YUKON FLATS NATIONAL WILDLIFE REFUGE
The third largest conservation area in the National Wildlife Refuge System, the 9 million acre Yukon Flats National Wildlife Refuge is located in eastern interior Alaska. It includes the Yukon Flats, a vast wetland basin bisected by the Yukon River. The basin is underlain by permafrost and includes a complex network of lakes, streams, and rivers. The area is characterized by mixed forests dominated by spruce, birch, and aspen. The Yukon Flats has a continental subarctic climate, with great seasonal extremes in temperature and daylight. Summer temperatures can reach 100 degrees F, warmer than any other comparable latitude in North America. Winter temperatures can drop to -70 degrees F.
The refuge supports the highest density of breeding ducks in Alaska, and includes one of the greatest waterfowl breeding areas in North America. In fact, most of Yukon Flats' birds are seasonal residents, fleeing south before the hard grip of winter closes over the land. Some 13 species, however (including boreal chickadees, great gray owls, spruce grouse, three-toed woodpeckers and ravens), remain on the refuge year around.
The same landscape that so favors waterfowl is also beneficial to furbearers, many of which, including beaver, lynx, marten, mink, muskrat and river otter, thrive on the water-laced flood plain. Moose benefit from the new growth encouraged by fire and flood, and can be found throughout the refuge. These large ungulates are the region's most important game animal; to the point that, for many subsistence hunters living on or around the refuge, "moose" is virtually synonymous with "meat."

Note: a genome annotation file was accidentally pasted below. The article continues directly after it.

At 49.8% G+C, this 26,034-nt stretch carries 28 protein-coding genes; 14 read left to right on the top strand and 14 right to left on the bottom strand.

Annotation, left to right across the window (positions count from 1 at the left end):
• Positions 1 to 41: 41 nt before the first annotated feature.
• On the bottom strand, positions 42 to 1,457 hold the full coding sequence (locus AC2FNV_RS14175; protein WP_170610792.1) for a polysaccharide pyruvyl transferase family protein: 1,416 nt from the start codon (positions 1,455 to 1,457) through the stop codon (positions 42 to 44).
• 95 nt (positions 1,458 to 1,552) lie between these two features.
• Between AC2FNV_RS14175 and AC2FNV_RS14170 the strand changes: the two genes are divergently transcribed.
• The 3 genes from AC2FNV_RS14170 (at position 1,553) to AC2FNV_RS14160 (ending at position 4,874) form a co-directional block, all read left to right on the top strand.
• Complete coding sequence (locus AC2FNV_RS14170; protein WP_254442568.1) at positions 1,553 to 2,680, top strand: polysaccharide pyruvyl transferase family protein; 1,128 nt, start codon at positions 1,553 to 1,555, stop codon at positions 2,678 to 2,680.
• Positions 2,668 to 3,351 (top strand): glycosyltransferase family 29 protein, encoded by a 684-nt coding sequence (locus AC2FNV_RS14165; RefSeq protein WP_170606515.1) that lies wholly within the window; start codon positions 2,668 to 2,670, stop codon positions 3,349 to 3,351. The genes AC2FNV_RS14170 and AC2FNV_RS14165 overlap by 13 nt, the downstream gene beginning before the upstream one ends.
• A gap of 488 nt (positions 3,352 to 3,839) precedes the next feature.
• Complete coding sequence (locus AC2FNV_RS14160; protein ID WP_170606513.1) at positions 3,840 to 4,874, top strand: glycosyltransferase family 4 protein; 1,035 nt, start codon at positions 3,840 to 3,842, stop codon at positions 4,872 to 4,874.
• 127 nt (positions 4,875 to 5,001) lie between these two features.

Grizzly bears are found throughout the refuge in low concentrations, while the more common black bears tend to keep to the forested lowlands. Wolves can also be encountered anywhere on the refuge, but are rarely sighted. Dall sheep can be spotted on the alpine tundra of the White Mountains and Hodzana Highlands.
A rich ecosystem kept productive by fire and water.
On December 1, 1978, President Carter used his authority under the Antiquities Act of 1906 to create 17 national monuments in Alaska, including the "Yukon Flats National Wildlife Monument."